Finding the game to suit your mood

Over the last couple of weeks, my patterns of game playing have changed. I’m still playing the same games as before we had a death in the family, but I have noticed that I am playing them in different ways.

I’m enjoying the social contact and escapism in my MMOs, but I also have a lot of other things to do in real life. I find that I’m reluctant to spend too long in game. Sometimes I solo — more than usual. I’ve started low level alts with sisters and friends, on a very no-strings-attached understanding.

I’ve also been avoiding in game stress. I’m looking for a more peaceful and less challenging experience right now. Maybe it’s part of the grieving process, or a way of escaping from real life upheavals. I’m not entirely sure. Either way, I’m not enjoying progression raiding in the way I had in the past. I can live with it — we have such a light raid schedule that one night a week isn’t going to hurt — but right now I can’t honestly say that it’s fun for me.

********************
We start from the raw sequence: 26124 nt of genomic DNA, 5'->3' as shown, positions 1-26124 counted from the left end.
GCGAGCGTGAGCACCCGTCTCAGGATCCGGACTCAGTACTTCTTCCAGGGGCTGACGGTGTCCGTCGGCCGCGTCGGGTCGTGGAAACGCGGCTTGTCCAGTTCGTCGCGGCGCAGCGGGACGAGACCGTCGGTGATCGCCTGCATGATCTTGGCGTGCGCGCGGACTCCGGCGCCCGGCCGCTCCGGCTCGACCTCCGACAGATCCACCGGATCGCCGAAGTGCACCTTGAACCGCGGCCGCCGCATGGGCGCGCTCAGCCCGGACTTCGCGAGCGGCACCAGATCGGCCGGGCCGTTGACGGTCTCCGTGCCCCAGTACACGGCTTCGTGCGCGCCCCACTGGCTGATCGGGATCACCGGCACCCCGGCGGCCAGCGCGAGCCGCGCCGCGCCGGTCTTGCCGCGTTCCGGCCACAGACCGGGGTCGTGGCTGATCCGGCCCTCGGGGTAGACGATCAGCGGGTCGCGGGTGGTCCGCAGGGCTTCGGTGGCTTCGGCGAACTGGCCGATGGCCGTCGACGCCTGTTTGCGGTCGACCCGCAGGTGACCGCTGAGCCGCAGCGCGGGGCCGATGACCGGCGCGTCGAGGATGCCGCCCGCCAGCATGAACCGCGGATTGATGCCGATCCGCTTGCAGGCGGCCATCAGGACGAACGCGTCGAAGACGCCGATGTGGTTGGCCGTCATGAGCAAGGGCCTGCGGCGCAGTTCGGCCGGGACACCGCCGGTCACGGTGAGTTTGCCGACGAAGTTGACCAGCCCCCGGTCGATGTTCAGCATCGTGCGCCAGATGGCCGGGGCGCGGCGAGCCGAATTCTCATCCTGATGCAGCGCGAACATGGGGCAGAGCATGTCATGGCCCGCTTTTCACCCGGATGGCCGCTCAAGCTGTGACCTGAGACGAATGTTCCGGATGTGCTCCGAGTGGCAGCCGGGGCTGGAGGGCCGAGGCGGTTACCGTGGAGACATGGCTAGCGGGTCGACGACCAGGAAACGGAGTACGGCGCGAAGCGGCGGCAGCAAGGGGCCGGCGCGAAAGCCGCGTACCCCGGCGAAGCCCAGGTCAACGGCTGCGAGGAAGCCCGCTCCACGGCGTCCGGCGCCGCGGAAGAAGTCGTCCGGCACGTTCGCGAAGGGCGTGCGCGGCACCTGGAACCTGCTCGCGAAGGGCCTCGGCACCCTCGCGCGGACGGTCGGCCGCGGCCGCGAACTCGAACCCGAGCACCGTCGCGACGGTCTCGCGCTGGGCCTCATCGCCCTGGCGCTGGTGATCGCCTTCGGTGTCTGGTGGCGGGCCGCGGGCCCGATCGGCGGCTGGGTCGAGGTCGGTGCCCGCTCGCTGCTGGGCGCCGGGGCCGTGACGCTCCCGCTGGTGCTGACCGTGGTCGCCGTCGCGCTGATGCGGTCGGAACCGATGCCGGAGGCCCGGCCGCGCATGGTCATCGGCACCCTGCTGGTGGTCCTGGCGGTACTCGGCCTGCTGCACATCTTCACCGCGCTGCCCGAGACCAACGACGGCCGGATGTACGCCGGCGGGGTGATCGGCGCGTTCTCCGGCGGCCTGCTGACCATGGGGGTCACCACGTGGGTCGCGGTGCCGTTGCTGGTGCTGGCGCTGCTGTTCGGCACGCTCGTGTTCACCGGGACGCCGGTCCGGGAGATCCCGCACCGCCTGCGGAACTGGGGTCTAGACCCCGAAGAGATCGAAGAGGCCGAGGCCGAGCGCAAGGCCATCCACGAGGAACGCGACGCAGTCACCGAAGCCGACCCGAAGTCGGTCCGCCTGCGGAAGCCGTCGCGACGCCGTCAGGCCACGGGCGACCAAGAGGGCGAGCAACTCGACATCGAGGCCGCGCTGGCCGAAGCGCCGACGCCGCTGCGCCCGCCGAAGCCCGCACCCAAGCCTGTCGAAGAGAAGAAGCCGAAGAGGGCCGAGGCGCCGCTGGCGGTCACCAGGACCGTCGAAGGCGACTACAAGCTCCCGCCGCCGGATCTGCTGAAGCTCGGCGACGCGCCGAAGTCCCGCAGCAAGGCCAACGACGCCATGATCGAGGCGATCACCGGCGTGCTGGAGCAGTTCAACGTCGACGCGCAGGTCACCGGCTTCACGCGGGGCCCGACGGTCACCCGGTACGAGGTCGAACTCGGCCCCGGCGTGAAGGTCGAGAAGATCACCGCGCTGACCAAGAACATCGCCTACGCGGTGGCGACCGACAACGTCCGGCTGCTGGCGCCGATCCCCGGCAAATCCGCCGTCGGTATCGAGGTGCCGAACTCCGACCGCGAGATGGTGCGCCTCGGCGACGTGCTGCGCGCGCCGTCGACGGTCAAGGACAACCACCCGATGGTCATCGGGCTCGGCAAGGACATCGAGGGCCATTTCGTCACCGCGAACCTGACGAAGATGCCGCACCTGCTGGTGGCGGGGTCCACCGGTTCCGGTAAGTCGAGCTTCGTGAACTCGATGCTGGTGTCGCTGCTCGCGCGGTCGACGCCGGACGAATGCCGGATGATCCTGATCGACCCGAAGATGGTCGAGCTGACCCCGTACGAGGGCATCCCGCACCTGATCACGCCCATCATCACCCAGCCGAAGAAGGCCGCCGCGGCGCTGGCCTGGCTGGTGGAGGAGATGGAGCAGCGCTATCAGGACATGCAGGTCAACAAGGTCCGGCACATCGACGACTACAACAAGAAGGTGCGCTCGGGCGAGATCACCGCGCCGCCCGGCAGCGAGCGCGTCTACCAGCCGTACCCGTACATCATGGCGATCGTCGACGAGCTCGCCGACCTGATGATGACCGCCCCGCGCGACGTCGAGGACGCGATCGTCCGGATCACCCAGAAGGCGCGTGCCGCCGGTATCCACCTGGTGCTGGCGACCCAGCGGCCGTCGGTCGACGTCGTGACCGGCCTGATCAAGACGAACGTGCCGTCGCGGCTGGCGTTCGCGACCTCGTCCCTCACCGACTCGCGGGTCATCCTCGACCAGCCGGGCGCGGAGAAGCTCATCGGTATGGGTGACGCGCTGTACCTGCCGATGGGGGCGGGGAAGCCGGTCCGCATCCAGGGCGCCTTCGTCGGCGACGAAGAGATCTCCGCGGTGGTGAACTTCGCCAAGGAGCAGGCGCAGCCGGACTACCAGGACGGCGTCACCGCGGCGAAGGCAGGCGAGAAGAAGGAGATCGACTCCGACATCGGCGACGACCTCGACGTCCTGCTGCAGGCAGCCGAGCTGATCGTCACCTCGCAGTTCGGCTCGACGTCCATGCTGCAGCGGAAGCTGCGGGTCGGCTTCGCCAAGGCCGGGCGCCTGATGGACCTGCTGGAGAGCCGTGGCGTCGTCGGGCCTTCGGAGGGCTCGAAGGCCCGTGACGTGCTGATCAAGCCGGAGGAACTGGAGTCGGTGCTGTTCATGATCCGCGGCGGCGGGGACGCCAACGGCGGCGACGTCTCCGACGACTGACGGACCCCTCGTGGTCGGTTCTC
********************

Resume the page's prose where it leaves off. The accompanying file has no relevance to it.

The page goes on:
I would normally stop doing things if I decided that they weren’t fun. But in this case it’s only one night a week, and I enjoy the company and being able to keep my hand in. I’m hoping this phase will pass soon and I’ll be back to gleefully comparing my repair costs with the other tanks as usual. (In case anyone was wondering what we discuss in the tank channels.)

I also find myself retreating towards familiar things. I would love to spend more time with EQ2 but somehow in spare moments I still drift back to WoW. I think this is down to the low barriers of entry to a game you know very well. Also, I already have a couple of characters who are geared for endgame there and a social circle,  and I’m familiar with most of the current content. It’s very low stress for me to hop into WoW, run a couple of instances with friends or PUGs, and hop out again. A large part of this is because the heroics are easy, I’m overgeared, and I probably could run them blindfold.